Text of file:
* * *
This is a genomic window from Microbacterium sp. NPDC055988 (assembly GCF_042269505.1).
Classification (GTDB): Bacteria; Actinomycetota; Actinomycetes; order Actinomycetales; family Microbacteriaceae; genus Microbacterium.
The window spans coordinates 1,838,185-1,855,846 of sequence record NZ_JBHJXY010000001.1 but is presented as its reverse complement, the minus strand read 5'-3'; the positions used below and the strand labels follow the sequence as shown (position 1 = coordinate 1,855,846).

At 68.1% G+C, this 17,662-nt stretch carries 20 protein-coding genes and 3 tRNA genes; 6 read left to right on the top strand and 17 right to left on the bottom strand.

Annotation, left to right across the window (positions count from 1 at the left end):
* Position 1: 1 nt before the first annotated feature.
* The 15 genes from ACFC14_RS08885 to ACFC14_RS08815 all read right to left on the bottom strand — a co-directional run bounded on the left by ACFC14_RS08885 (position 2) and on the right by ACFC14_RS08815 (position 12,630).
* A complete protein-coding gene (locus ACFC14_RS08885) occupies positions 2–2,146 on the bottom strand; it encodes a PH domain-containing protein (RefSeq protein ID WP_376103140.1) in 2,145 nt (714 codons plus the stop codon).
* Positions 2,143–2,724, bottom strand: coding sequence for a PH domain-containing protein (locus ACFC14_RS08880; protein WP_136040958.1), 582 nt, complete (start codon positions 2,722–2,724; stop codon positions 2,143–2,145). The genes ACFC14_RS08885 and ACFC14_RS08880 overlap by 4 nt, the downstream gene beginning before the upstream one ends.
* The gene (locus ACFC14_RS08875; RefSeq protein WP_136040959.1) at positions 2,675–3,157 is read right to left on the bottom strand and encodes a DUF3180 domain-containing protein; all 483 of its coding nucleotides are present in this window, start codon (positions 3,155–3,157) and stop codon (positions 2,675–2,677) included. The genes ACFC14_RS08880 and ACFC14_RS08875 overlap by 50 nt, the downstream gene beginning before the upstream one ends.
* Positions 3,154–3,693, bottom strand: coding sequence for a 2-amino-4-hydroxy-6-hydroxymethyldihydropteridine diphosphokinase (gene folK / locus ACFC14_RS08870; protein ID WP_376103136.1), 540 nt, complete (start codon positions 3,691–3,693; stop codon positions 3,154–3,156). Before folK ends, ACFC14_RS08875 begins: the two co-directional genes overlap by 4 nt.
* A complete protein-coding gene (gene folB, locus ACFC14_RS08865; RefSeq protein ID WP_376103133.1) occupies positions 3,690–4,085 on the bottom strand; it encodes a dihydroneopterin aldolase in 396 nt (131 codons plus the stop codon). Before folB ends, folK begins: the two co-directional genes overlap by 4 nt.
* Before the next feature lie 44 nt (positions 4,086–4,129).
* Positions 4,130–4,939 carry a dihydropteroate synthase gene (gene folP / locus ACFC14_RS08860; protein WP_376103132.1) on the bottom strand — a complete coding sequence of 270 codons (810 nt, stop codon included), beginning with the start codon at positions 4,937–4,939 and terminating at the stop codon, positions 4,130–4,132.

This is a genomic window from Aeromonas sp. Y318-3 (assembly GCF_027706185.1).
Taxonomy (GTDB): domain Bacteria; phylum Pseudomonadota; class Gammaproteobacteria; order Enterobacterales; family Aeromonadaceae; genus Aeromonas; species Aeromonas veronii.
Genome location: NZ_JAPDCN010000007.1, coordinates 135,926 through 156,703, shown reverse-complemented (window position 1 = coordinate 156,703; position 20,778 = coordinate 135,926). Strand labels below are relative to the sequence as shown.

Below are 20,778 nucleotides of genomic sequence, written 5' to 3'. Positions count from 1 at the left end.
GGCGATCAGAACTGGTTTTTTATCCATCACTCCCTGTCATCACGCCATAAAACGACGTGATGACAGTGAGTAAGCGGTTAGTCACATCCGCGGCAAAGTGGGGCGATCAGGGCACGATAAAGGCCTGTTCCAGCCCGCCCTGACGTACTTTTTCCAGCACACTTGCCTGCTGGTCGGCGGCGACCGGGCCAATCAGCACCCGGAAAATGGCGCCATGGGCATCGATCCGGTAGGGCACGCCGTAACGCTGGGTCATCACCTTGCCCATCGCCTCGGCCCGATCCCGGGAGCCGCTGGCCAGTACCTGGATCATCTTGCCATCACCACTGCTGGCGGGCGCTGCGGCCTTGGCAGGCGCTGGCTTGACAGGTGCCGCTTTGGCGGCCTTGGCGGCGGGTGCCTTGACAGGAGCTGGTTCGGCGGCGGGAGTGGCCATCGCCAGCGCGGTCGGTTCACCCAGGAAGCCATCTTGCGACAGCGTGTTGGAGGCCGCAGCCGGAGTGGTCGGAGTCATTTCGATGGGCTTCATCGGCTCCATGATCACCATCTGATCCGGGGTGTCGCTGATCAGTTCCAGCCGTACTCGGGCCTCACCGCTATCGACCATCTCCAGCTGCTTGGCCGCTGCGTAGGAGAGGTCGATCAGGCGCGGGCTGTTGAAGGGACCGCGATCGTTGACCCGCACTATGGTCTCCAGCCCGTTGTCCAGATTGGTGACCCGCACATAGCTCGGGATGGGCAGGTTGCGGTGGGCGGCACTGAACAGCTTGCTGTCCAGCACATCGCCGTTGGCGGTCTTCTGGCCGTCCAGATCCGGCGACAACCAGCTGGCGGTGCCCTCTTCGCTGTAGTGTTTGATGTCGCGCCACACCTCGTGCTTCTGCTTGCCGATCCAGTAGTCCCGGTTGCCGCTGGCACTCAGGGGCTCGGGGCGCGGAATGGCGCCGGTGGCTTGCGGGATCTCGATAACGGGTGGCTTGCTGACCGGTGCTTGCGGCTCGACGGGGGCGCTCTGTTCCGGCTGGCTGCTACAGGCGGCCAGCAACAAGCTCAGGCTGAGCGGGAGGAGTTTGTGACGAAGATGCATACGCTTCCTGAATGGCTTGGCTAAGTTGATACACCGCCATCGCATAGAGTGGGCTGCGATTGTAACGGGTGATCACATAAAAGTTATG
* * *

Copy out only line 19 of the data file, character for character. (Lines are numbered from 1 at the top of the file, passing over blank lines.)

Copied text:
GGCGATCAGAACTGGTTTTTTATCCATCACTCCCTGTCATCACGCCATAAAACGACGTGATGACAGTGAGTAAGCGGTTAGTCACATCCGCGGCAAAGTGGGGCGATCAGGGCACGATAAAGGCCTGTTCCAGCCCGCCCTGACGTACTTTTTCCAGCACACTTGCCTGCTGGTCGGCGGCGACCGGGCCAATCAGCACCCGGAAAATGGCGCCATGGGCATCGATCCGGTAGGGCACGCCGTAACGCTGGGTCATCACCTTGCCCATCGCCTCGGCCCGATCCCGGGAGCCGCTGGCCAGTACCTGGATCATCTTGCCATCACCACTGCTGGCGGGCGCTGCGGCCTTGGCAGGCGCTGGCTTGACAGGTGCCGCTTTGGCGGCCTTGGCGGCGGGTGCCTTGACAGGAGCTGGTTCGGCGGCGGGAGTGGCCATCGCCAGCGCGGTCGGTTCACCCAGGAAGCCATCTTGCGACAGCGTGTTGGAGGCCGCAGCCGGAGTGGTCGGAGTCATTTCGATGGGCTTCATCGGCTCCATGATCACCATCTGATCCGGGGTGTCGCTGATCAGTTCCAGCCGTACTCGGGCCTCACCGCTATCGACCATCTCCAGCTGCTTGGCCGCTGCGTAGGAGAGGTCGATCAGGCGCGGGCTGTTGAAGGGACCGCGATCGTTGACCCGCACTATGGTCTCCAGCCCGTTGTCCAGATTGGTGACCCGCACATAGCTCGGGATGGGCAGGTTGCGGTGGGCGGCACTGAACAGCTTGCTGTCCAGCACATCGCCGTTGGCGGTCTTCTGGCCGTCCAGATCCGGCGACAACCAGCTGGCGGTGCCCTCTTCGCTGTAGTGTTTGATGTCGCGCCACACCTCGTGCTTCTGCTTGCCGATCCAGTAGTCCCGGTTGCCGCTGGCACTCAGGGGCTCGGGGCGCGGAATGGCGCCGGTGGCTTGCGGGATCTCGATAACGGGTGGCTTGCTGACCGGTGCTTGCGGCTCGACGGGGGCGCTCTGTTCCGGCTGGCTGCTACAGGCGGCCAGCAACAAGCTCAGGCTGAGCGGGAGGAGTTTGTGACGAAGATGCATACGCTTCCTGAATGGCTTGGCTAAGTTGATACACCGCCATCGCATAGAGTGGGCTGCGATTGTAACGGGTGATCACATAAAAGTTATG